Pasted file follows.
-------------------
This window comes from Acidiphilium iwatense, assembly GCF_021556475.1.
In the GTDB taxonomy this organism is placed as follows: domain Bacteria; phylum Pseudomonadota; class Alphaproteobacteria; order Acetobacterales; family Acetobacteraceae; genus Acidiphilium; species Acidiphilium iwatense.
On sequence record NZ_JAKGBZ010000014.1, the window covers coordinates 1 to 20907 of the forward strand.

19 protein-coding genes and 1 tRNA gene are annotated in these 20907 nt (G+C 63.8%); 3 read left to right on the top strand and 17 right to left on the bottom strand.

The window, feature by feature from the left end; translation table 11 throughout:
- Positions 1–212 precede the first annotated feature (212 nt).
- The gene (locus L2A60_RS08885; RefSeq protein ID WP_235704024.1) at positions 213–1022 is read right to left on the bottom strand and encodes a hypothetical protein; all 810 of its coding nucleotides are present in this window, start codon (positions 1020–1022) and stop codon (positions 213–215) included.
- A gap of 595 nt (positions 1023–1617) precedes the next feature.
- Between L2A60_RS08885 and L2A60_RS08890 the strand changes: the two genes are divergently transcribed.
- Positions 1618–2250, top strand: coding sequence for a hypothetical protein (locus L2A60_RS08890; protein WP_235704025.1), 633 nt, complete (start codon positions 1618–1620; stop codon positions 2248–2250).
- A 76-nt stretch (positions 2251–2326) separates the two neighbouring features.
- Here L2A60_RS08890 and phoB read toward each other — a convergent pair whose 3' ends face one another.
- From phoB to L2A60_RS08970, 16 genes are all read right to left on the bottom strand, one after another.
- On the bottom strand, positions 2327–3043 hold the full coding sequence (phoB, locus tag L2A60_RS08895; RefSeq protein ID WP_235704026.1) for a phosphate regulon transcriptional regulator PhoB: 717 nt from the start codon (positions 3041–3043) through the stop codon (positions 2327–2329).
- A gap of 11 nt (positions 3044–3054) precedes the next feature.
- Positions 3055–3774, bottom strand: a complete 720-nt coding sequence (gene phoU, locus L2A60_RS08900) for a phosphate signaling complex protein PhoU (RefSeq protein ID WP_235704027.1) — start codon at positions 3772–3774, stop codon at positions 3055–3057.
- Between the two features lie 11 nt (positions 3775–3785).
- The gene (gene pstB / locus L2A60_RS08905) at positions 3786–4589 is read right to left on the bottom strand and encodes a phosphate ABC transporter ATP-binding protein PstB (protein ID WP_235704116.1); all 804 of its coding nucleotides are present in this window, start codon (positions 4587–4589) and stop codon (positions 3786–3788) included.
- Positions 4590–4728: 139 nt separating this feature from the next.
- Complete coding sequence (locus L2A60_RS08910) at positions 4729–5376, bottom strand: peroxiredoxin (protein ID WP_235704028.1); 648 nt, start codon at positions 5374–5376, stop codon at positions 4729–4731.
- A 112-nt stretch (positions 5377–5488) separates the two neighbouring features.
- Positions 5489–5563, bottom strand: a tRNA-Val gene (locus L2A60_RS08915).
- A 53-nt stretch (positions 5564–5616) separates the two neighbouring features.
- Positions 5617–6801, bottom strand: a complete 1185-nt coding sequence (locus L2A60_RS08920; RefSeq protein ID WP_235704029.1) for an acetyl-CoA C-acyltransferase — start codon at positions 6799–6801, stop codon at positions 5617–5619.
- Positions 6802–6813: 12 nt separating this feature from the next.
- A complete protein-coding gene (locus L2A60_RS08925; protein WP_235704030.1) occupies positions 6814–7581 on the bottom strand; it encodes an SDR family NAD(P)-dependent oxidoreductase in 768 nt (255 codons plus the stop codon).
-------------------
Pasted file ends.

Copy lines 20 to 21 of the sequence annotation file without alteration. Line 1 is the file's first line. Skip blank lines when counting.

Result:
- Complete coding sequence (locus L2A60_RS08910) at positions 4729–5376, bottom strand: peroxiredoxin (protein ID WP_235704028.1); 648 nt, start codon at positions 5374–5376, stop codon at positions 4729–4731.
- A 112-nt stretch (positions 5377–5488) separates the two neighbouring features.